October 17, 2012
What Factors Decide The Size Of A Volcanic Eruption
Alan McStravick for redOrbit.com - Your Universe Online
From Pompeii to Mount St. Helens, we humans have watched in awe, and sometimes horror, the magnificence of volcanic eruptions.
As detailed in a great article earlier this month by redOrbit´s own Lee Rannals, monogenetic volcanoes, volcanoes erupting due to the combination of water and magma, are driven by a rapid expansion of gas bubbles that form as the water, previously trapped in molten rock, rises beneath the volcano. Researchers explain that the mechanism is not dissimilar to shaking a bottle of a carbonated beverage and then opening the lid. Or if shaking the bottle isn´t your style, maybe Mentos will more accurately convey the idea. Whether the volcano or the drink erupts in a style that is like the rare, large-to-gigantic eruptions that threaten entire communities, or as the more common, small eruptions that have a minimal impact on humans and the environment depends on the interplay between bubble growth and gas loss. For this reason, this study focused on investigating the formation and growth of bubbles and their effects on magma properties. The researchers believe their findings can provide a key to understanding volcanic eruptions, leading to better predictive models for future eruptions.
The international research team led by Professor Don R. Baker of McGill University´s Department of Earth and Planetary Sciences has published a new study in Nature Communications that suggests the difference between a small and large eruption depends on the first 10 seconds of bubble growth in molten rocks. Though the timing is so brief, the researchers believe their study findings point to a need to develop volcanic monitoring systems that can measure rapid changes in gas flux and composition during those crucial moments.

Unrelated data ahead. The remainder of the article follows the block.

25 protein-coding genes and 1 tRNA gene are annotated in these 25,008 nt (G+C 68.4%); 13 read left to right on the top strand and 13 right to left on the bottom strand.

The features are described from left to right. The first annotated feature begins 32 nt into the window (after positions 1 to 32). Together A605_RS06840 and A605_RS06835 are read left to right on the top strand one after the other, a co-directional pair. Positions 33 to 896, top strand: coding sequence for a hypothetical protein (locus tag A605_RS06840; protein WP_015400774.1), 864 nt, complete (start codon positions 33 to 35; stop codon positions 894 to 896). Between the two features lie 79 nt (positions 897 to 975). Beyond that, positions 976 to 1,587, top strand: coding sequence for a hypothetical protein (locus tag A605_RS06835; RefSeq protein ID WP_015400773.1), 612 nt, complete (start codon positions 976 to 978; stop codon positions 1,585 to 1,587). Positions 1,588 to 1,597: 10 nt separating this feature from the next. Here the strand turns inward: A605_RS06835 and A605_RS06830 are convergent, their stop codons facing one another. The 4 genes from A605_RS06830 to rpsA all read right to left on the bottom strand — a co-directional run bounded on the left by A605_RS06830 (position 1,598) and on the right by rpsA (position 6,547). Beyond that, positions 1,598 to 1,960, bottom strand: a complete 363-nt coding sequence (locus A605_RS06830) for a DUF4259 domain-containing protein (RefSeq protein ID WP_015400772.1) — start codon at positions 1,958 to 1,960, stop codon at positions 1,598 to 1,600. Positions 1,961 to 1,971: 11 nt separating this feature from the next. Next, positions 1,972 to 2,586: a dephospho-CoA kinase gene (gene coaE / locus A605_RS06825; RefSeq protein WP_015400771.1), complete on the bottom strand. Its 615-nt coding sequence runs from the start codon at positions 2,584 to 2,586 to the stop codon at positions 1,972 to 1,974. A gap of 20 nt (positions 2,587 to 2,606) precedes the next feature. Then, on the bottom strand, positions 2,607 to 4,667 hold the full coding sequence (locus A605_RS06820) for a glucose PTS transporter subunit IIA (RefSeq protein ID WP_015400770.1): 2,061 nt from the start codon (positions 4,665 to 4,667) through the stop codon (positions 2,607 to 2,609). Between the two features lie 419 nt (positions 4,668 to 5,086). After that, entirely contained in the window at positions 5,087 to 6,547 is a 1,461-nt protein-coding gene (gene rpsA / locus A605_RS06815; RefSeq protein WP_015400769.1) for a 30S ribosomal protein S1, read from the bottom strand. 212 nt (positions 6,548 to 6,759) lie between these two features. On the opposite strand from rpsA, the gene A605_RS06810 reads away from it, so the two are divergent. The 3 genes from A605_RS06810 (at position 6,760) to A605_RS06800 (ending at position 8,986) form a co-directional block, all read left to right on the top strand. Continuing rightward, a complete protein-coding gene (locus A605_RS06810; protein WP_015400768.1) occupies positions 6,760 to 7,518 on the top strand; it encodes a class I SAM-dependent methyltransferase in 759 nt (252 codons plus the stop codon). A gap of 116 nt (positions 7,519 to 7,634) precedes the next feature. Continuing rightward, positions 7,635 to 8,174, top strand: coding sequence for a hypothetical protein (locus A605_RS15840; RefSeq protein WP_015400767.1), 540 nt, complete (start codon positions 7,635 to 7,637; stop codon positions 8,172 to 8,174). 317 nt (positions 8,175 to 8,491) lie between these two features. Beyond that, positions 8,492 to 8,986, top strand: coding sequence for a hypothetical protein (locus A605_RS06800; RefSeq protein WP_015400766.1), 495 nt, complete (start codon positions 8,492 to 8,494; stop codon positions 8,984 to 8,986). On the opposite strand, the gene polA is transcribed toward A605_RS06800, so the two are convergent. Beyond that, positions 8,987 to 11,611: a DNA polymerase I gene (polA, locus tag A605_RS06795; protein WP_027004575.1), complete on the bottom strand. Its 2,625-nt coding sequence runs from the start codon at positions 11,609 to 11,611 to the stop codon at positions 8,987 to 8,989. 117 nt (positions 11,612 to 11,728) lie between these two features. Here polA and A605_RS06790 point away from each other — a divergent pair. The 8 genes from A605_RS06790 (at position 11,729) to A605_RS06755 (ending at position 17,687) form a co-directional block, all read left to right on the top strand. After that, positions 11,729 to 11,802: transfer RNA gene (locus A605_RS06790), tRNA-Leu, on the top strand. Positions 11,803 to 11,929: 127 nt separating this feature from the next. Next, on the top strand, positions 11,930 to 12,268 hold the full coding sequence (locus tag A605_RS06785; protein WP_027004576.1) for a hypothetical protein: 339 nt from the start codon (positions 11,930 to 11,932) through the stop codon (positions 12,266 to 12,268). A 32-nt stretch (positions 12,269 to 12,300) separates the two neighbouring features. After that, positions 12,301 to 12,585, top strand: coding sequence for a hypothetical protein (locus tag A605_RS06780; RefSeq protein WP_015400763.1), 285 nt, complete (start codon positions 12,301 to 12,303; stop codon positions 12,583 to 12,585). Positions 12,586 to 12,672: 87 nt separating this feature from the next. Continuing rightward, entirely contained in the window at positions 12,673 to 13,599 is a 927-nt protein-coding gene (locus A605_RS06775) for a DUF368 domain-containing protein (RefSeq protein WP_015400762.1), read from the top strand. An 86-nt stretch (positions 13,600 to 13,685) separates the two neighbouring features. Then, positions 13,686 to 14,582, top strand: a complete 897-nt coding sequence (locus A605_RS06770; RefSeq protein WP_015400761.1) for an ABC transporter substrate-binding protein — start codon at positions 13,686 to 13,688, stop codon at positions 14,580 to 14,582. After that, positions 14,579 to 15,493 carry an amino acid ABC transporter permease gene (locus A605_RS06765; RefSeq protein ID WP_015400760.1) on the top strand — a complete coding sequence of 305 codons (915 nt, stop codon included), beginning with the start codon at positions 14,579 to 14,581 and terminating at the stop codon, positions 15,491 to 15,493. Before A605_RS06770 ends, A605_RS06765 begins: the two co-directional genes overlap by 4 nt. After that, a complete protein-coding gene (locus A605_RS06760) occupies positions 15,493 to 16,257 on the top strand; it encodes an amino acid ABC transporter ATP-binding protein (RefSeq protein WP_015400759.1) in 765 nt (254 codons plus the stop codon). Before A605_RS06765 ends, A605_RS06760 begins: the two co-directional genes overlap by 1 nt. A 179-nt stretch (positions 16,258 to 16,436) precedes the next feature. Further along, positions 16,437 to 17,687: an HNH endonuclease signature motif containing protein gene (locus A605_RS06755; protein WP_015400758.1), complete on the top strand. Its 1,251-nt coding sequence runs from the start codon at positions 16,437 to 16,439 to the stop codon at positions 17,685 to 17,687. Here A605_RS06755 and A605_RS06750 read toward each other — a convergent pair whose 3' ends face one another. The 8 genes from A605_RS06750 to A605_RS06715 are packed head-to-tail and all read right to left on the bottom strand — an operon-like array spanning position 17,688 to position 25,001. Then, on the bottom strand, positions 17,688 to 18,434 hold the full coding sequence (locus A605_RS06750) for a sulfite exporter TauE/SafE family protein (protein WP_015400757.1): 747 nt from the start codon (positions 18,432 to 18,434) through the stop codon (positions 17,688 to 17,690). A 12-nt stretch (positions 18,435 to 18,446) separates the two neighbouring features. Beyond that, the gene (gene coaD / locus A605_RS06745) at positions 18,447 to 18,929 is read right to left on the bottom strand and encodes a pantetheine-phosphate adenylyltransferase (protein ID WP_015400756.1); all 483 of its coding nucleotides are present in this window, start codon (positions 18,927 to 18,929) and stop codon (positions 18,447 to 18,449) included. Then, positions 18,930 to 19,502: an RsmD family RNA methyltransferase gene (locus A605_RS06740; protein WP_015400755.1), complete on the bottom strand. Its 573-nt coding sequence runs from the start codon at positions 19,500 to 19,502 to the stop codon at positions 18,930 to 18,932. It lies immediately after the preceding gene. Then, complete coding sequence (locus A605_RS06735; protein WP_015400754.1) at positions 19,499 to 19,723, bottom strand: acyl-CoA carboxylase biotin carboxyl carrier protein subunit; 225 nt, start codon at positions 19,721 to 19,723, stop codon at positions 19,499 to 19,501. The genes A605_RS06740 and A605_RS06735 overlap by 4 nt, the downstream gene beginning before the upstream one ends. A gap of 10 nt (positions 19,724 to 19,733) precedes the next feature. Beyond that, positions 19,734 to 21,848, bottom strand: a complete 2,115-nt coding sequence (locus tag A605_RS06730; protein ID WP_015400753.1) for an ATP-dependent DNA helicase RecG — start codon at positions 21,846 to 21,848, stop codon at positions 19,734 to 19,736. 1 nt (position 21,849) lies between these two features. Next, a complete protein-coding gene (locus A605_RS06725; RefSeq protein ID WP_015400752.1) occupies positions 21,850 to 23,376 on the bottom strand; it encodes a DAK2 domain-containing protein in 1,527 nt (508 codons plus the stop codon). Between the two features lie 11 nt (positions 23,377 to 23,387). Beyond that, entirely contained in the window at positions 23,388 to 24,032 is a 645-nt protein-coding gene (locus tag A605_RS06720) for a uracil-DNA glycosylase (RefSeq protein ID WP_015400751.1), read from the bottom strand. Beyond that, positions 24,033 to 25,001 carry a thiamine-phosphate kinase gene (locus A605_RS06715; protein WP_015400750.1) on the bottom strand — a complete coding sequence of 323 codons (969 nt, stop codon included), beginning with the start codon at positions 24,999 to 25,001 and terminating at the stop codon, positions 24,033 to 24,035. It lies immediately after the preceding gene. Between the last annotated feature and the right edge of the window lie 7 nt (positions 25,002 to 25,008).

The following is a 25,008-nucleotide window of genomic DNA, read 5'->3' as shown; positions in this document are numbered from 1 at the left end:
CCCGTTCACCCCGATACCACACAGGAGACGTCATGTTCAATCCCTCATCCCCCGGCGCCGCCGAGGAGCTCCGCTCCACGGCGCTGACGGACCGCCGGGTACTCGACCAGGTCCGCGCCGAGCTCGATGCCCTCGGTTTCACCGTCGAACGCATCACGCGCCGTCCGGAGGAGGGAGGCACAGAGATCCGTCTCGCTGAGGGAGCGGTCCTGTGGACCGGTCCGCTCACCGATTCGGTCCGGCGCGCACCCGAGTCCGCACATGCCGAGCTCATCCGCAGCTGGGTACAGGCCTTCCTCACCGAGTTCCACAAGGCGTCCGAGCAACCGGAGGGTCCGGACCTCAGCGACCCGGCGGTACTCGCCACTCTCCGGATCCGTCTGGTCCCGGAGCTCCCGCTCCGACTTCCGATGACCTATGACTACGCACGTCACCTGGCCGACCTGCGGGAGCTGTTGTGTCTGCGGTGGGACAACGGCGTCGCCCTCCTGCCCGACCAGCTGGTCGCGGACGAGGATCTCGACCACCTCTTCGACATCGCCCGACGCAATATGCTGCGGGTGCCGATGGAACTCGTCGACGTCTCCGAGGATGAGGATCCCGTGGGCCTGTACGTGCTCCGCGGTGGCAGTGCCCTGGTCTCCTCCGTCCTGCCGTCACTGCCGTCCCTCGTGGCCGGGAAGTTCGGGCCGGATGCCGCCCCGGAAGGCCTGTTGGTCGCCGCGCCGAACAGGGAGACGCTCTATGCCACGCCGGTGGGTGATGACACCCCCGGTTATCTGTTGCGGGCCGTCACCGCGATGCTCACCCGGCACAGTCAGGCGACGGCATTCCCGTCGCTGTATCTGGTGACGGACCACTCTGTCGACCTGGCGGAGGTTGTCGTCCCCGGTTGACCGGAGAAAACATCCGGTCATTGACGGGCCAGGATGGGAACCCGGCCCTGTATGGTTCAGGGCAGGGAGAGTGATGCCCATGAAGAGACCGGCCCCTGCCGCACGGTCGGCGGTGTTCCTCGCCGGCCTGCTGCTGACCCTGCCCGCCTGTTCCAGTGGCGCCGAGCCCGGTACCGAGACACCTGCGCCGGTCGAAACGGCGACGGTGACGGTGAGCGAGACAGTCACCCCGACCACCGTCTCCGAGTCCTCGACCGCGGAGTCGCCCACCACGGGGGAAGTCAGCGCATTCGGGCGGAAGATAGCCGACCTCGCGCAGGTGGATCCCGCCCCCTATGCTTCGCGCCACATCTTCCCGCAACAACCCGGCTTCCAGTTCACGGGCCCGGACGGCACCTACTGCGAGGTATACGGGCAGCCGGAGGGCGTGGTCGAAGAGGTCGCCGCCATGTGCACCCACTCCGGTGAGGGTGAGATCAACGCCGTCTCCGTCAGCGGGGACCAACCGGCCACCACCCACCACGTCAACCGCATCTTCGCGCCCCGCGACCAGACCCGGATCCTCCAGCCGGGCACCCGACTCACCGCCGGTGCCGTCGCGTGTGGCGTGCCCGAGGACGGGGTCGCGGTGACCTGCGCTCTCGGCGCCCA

Utilizing technology from the Swiss Light Source facility in Villigen, Switzerland, researchers were able to examine the growth of volcanic bubbles in real time by heating water-bearing molten rock with a recently developed laser heating system. This new technology allowed the researchers to perform three-dimensional X-ray microtomography (CAT scans) of the samples during the first 18 seconds of bubble growth and foaming. Information gleaned from these observations allowed the researchers to measure the number and size of the bubbles, to investigate the geometry of the connections between bubbles, and to calculate how quickly gas was able to flow out of the sample allowing the foam strength to drop.
In the earliest part of the measurement it was noted that thousands of small bubbles were able to form in each cubic centimeter. Each of these bubbles trapped gas inside them, but they swiftly coalesced into a foam of larger bubbles, rapidly decreasing the overall strength due to a significant increase in gas loss. This entire process occurred in the first 15 seconds of bubble growth. From here, researchers then were able to determine which conditions of bubble formation and growth eventually led to a failure in the molten rock.
Baker and his team were able to draw an hypothesis from their results, claiming that even molten rocks with small amounts of water have the potential to create devastating, large eruptions. In most cases, gas is able to escape rapidly enough to outpace bubble growth. This is the method by which smaller eruptions occur. The team states, however, under exceptional rates of bubble expansion, or conditions where the bubbles cannot coalesce, the larger, more dramatic eruptions may result.
For centuries, and even millennia, we humans have been at the whim of nature where volcanoes are concerned. The findings in this current study take us a small, though important step closer to the goal of being able to predict the types and intensities of eruptions that will occur in various volcanic regions on Earth. “Future work will need to concentrate on the first few seconds of bubble growth and the effect of crystals on the bubble growth,” Baker said.